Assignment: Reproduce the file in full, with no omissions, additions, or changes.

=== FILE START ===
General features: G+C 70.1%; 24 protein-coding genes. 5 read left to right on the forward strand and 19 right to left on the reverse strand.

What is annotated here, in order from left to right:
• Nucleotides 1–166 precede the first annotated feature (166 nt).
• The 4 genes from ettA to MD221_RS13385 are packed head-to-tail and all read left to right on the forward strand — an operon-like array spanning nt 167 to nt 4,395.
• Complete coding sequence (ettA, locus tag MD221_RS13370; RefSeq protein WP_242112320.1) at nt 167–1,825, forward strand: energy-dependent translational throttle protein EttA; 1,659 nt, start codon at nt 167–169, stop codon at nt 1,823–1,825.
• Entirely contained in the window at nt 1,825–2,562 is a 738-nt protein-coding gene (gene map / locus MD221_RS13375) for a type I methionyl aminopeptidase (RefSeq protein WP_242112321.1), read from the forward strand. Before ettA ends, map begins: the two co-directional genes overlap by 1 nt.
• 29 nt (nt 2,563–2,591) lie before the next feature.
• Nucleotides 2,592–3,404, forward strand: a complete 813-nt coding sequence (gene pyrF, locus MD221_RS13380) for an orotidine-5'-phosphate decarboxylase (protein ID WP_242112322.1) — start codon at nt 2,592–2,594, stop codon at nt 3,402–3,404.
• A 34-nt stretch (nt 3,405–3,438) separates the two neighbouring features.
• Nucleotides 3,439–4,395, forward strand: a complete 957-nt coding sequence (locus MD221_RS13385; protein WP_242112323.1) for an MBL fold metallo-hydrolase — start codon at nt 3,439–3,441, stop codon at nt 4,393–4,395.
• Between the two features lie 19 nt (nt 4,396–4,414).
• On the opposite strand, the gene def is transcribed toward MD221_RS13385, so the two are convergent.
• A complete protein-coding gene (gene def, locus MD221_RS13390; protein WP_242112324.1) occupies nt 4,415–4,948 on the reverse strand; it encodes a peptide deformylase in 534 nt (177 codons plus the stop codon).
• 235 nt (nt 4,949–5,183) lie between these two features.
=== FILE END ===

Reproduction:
General features: G+C 70.1%; 24 protein-coding genes. 5 read left to right on the forward strand and 19 right to left on the reverse strand.

What is annotated here, in order from left to right:
• Nucleotides 1–166 precede the first annotated feature (166 nt).
• The 4 genes from ettA to MD221_RS13385 are packed head-to-tail and all read left to right on the forward strand — an operon-like array spanning nt 167 to nt 4,395.
• Complete coding sequence (ettA, locus tag MD221_RS13370; RefSeq protein WP_242112320.1) at nt 167–1,825, forward strand: energy-dependent translational throttle protein EttA; 1,659 nt, start codon at nt 167–169, stop codon at nt 1,823–1,825.
• Entirely contained in the window at nt 1,825–2,562 is a 738-nt protein-coding gene (gene map / locus MD221_RS13375) for a type I methionyl aminopeptidase (RefSeq protein WP_242112321.1), read from the forward strand. Before ettA ends, map begins: the two co-directional genes overlap by 1 nt.
• 29 nt (nt 2,563–2,591) lie before the next feature.
• Nucleotides 2,592–3,404, forward strand: a complete 813-nt coding sequence (gene pyrF, locus MD221_RS13380) for an orotidine-5'-phosphate decarboxylase (protein ID WP_242112322.1) — start codon at nt 2,592–2,594, stop codon at nt 3,402–3,404.
• A 34-nt stretch (nt 3,405–3,438) separates the two neighbouring features.
• Nucleotides 3,439–4,395, forward strand: a complete 957-nt coding sequence (locus MD221_RS13385; protein WP_242112323.1) for an MBL fold metallo-hydrolase — start codon at nt 3,439–3,441, stop codon at nt 4,393–4,395.
• Between the two features lie 19 nt (nt 4,396–4,414).
• On the opposite strand, the gene def is transcribed toward MD221_RS13385, so the two are convergent.
• A complete protein-coding gene (gene def, locus MD221_RS13390; protein WP_242112324.1) occupies nt 4,415–4,948 on the reverse strand; it encodes a peptide deformylase in 534 nt (177 codons plus the stop codon).
• 235 nt (nt 4,949–5,183) lie between these two features.